Efforts by any president, Democrat or Republican, to impose their economic vision could be thwarted by the courts
The global economy is still reeling from the coronavirus pandemic, and the topic of stewarding the economy has taken centre-stage for the two candidates, Republican incumbent Donald Trump and Democrat challenger Joe Biden.
Trump and Biden offer different economic visions for the US, but whoever wins will be constrained by the US political system’s checks and balances.
A key factor is control of the House of Representatives, where the Democrats are almost certain to retain their majority. The Democrats’ control of the House has forced Trump to take a laissez-faire approach to the economy, hoping that a vaccine will restore confidence and allow the economy to fix itself. In contrast, Biden has a highly ambitious economic agenda based on redistributing wealth and power from the rich to the poor.
Like all incumbents, Trump’s campaign has focused on extolling his economic successes. Prior to the pandemic, the economy was indeed performing extremely well, with historically low levels of unemployment and robust levels of economic growth. Moreover, wages grew during Trump’s first term, including for minorities and other disadvantaged elements of society.
An important cause of the economy’s good health under Trump were the wide-ranging tax cuts he implemented in 2017, boosting corporate profits and stock markets, making households richer, and causing them to spend with confidence. However, during the 2018 midterm elections, the Republicans lost control of the House, and with it the ability to initiate and control fiscal policy.
Historically, a House controlled by the opposing party does not represent a decisive blow to a sitting president’s fiscal plans, as long as they are willing to negotiate. However, in the case of Trump, Democrat-Republican relations are at an all-time low, and should Trump secure a second term, House Speaker Nancy Pelosi is more likely to try to impeach him (for a second time!) than approve his spending plans. This is why attempts at passing a second coronavirus stimulus failed, and why Trump is clinging to the hope that a vaccine will literally and figuratively give the economy a shot in the arm.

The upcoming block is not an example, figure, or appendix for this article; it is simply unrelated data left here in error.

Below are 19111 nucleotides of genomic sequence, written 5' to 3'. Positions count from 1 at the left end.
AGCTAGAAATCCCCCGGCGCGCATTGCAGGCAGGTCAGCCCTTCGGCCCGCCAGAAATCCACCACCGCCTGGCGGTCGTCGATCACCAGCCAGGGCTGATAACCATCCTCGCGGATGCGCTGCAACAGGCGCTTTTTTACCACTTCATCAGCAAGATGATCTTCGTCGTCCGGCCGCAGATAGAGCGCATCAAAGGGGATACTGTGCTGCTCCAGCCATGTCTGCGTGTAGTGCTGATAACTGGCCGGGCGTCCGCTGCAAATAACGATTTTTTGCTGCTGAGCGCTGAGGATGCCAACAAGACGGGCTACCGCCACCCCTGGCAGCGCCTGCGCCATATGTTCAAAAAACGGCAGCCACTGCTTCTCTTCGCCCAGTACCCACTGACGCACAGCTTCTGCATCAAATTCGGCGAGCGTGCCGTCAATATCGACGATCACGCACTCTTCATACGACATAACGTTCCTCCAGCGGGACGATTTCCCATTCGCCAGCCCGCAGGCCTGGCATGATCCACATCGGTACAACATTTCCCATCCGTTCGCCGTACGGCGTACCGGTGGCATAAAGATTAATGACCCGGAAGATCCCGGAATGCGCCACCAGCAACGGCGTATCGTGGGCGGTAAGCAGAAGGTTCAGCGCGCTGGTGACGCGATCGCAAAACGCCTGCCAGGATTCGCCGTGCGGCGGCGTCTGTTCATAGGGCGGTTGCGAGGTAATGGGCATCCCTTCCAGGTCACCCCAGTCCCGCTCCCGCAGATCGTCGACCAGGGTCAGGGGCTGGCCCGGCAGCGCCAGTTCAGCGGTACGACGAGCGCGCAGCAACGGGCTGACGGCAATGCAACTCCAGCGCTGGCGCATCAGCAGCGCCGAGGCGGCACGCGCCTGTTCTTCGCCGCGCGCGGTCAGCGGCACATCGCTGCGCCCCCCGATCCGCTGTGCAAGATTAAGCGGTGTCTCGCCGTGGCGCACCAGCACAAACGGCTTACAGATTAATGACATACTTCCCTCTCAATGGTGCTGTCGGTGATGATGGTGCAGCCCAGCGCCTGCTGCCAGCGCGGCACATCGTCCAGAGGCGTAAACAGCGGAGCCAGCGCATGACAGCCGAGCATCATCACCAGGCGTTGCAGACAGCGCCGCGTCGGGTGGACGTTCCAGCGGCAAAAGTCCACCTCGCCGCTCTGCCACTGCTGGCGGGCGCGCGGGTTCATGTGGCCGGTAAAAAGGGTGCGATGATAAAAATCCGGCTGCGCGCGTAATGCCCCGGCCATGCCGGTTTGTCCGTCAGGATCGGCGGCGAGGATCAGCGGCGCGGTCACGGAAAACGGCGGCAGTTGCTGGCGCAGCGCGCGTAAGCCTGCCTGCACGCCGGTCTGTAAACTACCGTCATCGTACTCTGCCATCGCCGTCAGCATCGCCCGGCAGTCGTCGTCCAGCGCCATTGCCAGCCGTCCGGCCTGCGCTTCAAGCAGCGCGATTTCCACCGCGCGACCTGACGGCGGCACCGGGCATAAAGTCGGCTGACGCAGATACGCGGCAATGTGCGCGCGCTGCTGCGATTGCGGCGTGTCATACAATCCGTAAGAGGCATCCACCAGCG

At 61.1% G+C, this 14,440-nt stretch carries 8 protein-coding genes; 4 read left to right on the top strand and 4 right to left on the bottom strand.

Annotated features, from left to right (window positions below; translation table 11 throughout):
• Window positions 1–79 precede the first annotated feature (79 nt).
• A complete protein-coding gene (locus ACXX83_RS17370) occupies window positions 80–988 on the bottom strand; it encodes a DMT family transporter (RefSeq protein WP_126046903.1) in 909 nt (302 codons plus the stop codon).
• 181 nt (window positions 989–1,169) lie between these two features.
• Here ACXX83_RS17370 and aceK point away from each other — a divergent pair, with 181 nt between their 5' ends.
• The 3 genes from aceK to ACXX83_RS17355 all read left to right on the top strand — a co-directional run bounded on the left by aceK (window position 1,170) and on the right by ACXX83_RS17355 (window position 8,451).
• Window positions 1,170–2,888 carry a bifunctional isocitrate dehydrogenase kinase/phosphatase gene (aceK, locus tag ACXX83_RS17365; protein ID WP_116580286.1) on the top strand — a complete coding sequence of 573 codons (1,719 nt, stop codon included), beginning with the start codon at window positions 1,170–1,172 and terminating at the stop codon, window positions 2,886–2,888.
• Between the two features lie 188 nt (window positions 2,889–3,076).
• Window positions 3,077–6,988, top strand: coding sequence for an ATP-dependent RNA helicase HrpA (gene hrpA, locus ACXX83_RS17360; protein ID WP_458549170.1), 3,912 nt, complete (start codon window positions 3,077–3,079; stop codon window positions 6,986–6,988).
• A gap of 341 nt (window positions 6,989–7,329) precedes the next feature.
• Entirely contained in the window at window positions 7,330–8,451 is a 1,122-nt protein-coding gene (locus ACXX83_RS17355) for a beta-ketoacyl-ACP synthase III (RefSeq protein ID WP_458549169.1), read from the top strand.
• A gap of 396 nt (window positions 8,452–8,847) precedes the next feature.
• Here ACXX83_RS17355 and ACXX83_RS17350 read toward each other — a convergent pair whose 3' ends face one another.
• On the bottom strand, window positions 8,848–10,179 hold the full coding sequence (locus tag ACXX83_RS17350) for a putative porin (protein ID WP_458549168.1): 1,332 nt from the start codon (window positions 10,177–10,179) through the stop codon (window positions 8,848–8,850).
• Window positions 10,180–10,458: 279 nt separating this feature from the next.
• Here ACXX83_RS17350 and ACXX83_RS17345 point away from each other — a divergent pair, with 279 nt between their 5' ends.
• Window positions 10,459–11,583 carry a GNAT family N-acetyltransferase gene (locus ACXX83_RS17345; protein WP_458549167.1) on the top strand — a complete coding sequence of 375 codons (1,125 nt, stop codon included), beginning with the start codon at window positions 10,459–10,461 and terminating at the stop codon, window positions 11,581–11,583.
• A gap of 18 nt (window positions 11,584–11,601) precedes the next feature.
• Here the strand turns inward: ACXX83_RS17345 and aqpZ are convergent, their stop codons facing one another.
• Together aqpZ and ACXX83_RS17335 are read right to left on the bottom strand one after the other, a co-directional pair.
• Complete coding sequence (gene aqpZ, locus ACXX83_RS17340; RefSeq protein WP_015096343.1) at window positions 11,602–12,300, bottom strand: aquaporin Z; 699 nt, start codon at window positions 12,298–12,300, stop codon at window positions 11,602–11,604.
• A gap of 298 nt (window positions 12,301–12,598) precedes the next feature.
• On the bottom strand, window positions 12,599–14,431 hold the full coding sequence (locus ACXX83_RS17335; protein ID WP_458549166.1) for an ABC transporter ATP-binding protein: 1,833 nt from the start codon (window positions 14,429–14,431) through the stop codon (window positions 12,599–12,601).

This is reflected on Trump’s election website, which is almost exclusively about the past rather than the future. His economic policies will be restricted to those the White House controls directly, such as foreign policy, most notably the trade war with China; and those he can control with executive orders, such as restrictions on labor immigration.
As the challenger, Biden faces the uphill task of convincing voters that he can do better than the incumbent. The political veteran’s plan has three distinctive pillars. The first is interventionism. The US has a more pro-market history than other advanced economies, most notably those in Western Europe, and this aversion to socialism is even evident in the policies of celebrated Democrat presidents Bill Clinton and Barack Obama.
Biden has decided to be more aggressive in his plans for the economy: The Federal government will be increase spending considerably, as well as taking a lead role in managing the pandemic (Trump left the matter mostly to the state governors). A large infrastructure bill is on the horizon, covering everything from highways to electricity to broadband, drawing inspiration from Franklin Roosevelt’s 1930s New Deal.
The second pillar is redistribution: Biden is explicitly seeking to em-power the poor at the expense of the rich using taxes and spending, and workers and unions at the expense of corporations using legislation and strategic investments. For a challenger, Biden is unusually transparent in his desire to fund his additional expenditure by reversing the Trump tax cuts, as historically, threatening the rich so brazenly is a recipe for political failure. However, this is 2020, and much of what was no longer is.
Biden’s third pillar is environmentalism. He wants to boost the green economy, including reversing Trump’s withdrawal from the Paris Agreement on climate change. Electric cars, renewable energy, and energy conservation all feature high on Biden’s agenda, through subsidies and favourable regulations.
Unfortunately for Biden, the US political system is often characterized as a “vetocracy” -- meaning that anyone with bold plans has their hopes dashed by the ability of many actors to veto, either through Congress, or via the courts. Thus, Biden’s ability to implement his agenda depends critically on whether or not the Democrats secure control of the Senate (polls are currently tight), and on the judicial intelligence of the team he assembles.
In this regard, even if the Democrats secure a comprehensive victory, Republicans have already succeeded in installing conservative judges in the judiciary at all levels, including the Supreme Court, over the last decade. Thus, ironically, and not for the first time, efforts by the winning president, be they a Democrat or Republican, to impose their economic vision could be thwarted by the courts, leaving the economy to nurture itself. In the pre-coronavirus world, this still worked; in the post-coronavirus world, only time will tell.
Omar Al-Ubaydli (@omareconomics) is a researcher at Derasat, Bahrain. This article first appeared on Al Arabiya News and has been reprinted by special arrangement.